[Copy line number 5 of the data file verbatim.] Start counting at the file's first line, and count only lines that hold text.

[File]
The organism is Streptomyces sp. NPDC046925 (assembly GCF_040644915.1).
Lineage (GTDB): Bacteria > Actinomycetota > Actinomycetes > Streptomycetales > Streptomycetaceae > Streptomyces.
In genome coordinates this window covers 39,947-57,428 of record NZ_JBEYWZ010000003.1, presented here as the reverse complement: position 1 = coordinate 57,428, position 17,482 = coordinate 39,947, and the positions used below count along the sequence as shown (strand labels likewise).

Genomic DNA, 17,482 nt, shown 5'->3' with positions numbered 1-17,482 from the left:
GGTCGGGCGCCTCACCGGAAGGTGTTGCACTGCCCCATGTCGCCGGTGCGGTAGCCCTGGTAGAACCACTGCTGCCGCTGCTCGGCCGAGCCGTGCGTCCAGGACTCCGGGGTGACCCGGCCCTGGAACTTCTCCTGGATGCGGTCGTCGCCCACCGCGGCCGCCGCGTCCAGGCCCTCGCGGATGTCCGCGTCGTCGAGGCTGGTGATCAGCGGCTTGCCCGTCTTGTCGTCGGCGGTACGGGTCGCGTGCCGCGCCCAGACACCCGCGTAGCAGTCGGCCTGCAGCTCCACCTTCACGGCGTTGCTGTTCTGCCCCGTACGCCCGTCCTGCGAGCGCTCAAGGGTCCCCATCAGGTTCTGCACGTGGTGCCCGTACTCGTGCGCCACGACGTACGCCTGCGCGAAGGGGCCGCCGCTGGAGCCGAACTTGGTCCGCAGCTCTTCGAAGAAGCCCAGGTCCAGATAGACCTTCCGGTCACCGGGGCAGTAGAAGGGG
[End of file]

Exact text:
GGTCGGGCGCCTCACCGGAAGGTGTTGCACTGCCCCATGTCGCCGGTGCGGTAGCCCTGGTAGAACCACTGCTGCCGCTGCTCGGCCGAGCCGTGCGTCCAGGACTCCGGGGTGACCCGGCCCTGGAACTTCTCCTGGATGCGGTCGTCGCCCACCGCGGCCGCCGCGTCCAGGCCCTCGCGGATGTCCGCGTCGTCGAGGCTGGTGATCAGCGGCTTGCCCGTCTTGTCGTCGGCGGTACGGGTCGCGTGCCGCGCCCAGACACCCGCGTAGCAGTCGGCCTGCAGCTCCACCTTCACGGCGTTGCTGTTCTGCCCCGTACGCCCGTCCTGCGAGCGCTCAAGGGTCCCCATCAGGTTCTGCACGTGGTGCCCGTACTCGTGCGCCACGACGTACGCCTGCGCGAAGGGGCCGCCGCTGGAGCCGAACTTGGTCCGCAGCTCTTCGAAGAAGCCCAGGTCCAGATAGACCTTCCGGTCACCGGGGCAGTAGAAGGGG